Labour and Co-operative success in Oldham byelection

Jim McMahon has become the 25th Labour and Co-operative MP, after a win in Oldham West and Royton. It was Labour’s first byelection challenge since Jeremy Corbyn became...

Jim McMahon has become the 25th Labour and Co-operative MP, after a win in Oldham West and Royton. It was Labour’s first byelection challenge since Jeremy Corbyn became leader.

The byelection took place following the death of Michael Meacher, who passed away aged 75 in October. Mr Meacher was an outspoken member of the party’s left wing, and was one of the MPs who had nominated Jeremy Corbyn as leader.

Following the results, Mr McMahon said: “I am delighted to have been elected tonight. Michael Meacher was a close friend of mine and he was admired by people across the country as someone who worked tirelessly for the causes he believed in. I will do my best to live up to those high standards.

“My sole focus has always been on what is best for Oldham, I want to make our town a better place for my sons to grow up in and make it somewhere they can be proud of – my priority will always be Oldham.”

Co-operative Party general secretary, Claire McCarthy, added: “We are delighted by the result in Oldham West & Royton, and welcome Jim McMahon as our newest Labour & Co-operative MP.

“As leader of Oldham Council and founding chair of the Co-operative Councils Innovation Network, Jim has been at the forefront of the transformation that has taken place in local government in the past decade.

“Under his leadership, Oldham has led the way in putting the voice of local people at the heart of service delivery, pioneered the development of co-op approaches in social care and energy and supported the local co-operative sector through ethical procurement.”

A long time co-operator, Mr McMahon was first elected to Oldham Metropolitan Borough Council in November 2003 as a Labour councillor for Failsworth East ward. He became leader of the opposition in 2008 and in 2011, at the age of 31, became one of the youngest council leaders in the country after Labour regained control of Oldham.

On entering office, he immediately scrapped the leader’s chauffeur-driven car and credit card, and declared an ambition for Oldham to become a co-operative council, which it describes as “one where citizens, partners and staff work together to improve the borough and create a confident and ambitious place… Put simply, becoming a co-operative borough is about everybody doing their bit and everybody benefiting.”

Following the new designation, Mr McMahon said: “Put very simply we work with the people of Oldham to create a shared future, using all the energy and resources we can muster towards the same aim. Not one fighting against the other.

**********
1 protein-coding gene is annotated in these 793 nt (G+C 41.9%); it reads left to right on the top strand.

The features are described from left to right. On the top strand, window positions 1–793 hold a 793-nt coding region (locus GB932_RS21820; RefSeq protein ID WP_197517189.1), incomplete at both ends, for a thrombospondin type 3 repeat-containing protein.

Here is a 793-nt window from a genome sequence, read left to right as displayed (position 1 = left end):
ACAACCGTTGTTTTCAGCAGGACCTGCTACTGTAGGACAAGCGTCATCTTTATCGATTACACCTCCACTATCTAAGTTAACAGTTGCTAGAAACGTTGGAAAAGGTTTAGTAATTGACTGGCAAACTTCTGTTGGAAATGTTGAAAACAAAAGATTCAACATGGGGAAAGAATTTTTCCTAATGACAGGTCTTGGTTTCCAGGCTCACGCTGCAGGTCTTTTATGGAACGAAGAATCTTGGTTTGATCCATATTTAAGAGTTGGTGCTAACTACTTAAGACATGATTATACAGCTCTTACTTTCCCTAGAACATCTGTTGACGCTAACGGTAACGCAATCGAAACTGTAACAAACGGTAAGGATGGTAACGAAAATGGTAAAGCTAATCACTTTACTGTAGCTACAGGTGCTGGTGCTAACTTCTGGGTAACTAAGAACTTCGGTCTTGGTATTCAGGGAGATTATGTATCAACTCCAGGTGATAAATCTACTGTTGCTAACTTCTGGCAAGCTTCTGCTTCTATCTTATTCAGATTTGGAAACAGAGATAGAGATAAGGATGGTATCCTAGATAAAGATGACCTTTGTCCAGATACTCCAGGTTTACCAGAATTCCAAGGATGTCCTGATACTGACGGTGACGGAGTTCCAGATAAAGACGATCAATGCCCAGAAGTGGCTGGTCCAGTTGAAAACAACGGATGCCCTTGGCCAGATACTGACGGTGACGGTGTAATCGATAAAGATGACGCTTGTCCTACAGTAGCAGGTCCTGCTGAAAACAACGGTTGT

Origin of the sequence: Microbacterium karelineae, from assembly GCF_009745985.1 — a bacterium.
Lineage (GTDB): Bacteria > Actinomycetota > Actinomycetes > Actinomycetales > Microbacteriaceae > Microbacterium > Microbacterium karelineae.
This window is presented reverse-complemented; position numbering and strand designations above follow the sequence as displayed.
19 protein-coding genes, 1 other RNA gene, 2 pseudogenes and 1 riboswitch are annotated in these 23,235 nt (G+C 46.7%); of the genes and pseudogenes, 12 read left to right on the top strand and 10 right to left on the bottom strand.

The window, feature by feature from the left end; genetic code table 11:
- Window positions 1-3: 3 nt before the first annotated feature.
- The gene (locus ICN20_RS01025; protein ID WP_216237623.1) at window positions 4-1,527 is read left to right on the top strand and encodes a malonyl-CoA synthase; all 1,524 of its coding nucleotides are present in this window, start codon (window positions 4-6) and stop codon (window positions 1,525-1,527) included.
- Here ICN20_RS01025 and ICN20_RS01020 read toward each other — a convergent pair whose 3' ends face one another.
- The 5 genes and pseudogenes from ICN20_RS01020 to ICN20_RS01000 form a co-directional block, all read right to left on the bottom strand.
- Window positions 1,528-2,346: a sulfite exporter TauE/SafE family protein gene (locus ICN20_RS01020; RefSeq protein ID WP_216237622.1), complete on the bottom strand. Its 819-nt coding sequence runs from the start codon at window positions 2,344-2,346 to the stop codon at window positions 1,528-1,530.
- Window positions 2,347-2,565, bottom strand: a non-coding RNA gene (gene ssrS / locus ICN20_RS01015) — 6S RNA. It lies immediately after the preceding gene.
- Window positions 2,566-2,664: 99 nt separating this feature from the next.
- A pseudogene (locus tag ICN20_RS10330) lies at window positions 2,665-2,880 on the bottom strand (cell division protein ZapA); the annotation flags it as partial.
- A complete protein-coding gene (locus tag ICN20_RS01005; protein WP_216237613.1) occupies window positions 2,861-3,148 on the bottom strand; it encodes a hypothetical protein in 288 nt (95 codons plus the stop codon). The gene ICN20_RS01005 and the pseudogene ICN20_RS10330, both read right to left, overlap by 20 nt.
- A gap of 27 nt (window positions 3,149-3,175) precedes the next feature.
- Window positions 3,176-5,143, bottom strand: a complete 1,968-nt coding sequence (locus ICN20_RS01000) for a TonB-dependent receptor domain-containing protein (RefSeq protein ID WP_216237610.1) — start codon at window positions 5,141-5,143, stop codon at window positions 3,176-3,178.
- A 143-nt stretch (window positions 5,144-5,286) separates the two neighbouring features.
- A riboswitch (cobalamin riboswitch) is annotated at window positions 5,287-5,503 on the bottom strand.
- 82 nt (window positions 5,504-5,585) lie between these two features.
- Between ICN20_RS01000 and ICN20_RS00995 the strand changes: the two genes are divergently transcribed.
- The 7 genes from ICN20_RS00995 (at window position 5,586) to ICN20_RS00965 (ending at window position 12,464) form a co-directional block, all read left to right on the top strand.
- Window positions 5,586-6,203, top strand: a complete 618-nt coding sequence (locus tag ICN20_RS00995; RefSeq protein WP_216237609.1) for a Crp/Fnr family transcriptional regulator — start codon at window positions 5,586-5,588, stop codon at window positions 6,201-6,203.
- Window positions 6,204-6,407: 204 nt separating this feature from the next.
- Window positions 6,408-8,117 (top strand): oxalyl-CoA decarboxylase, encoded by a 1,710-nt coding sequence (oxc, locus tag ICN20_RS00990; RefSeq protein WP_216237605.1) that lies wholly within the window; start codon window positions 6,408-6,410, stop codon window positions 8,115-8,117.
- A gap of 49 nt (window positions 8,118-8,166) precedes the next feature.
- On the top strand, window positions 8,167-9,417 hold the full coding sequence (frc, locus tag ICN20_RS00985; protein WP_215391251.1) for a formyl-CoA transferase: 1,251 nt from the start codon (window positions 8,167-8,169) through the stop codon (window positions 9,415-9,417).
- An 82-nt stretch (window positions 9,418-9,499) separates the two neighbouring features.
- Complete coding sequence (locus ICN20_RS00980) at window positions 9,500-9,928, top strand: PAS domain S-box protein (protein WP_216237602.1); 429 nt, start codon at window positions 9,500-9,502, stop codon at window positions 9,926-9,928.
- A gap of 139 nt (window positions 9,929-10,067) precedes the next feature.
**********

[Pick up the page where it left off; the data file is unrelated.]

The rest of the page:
“We know there is work to do but we believe our co-operative ambition creates opportunity and a future for our borough.”

He has represented Labour councillors on the party’s National Executive Committee since 2014, and was the inaugural chair of the Co-operative Council Innovation Network, a collaboration between local authorities committed to transforming the way they work with communities, and which aims to be an active hub for co-operative policy development, innovation and advocacy.

“As the fiscal squeeze tightens and long-term pressures exert themselves, local government faces difficult challenges,” said Mr McMahon last year. “Many local authorities are finding it hard to resist the temptation of managing decline. But co-operative councils up and down the country are responding by transforming the way they work; developing closer relationships with their communities and trying to build more resilient and prosperous places.

“We are seeing the emergence of a new co-operative localism that is rooted in place rather than structure. Those that are part of the Co-operative Councils Innovation Network (CCIN) are not seeing their role simply in terms of becoming cooperative local authorities, but as helping to build co-operative places. Our aim isn’t to tweak council bureaucracy. It is to unlock the potential of where we live.”

Thursday’s byelection saw a turnout of 40.26% and a 62% vote share for Labour, with 17,209 votes. Ukip’s John Bickley was runner-up, with 6,487. The Conservatives were third on 2,596, followed by the Liberal Democrats, Greens and Monster Raving Loony party.

Mr McMahon added: “We need to remember what is currently at stake under this Tory government. While everyone is looking the other way they are quietly pushing through cuts that will change the face of towns like Oldham.

“The sooner we kick the Tories out and get a Labour government back in the better for all of us. The hard work starts now.”

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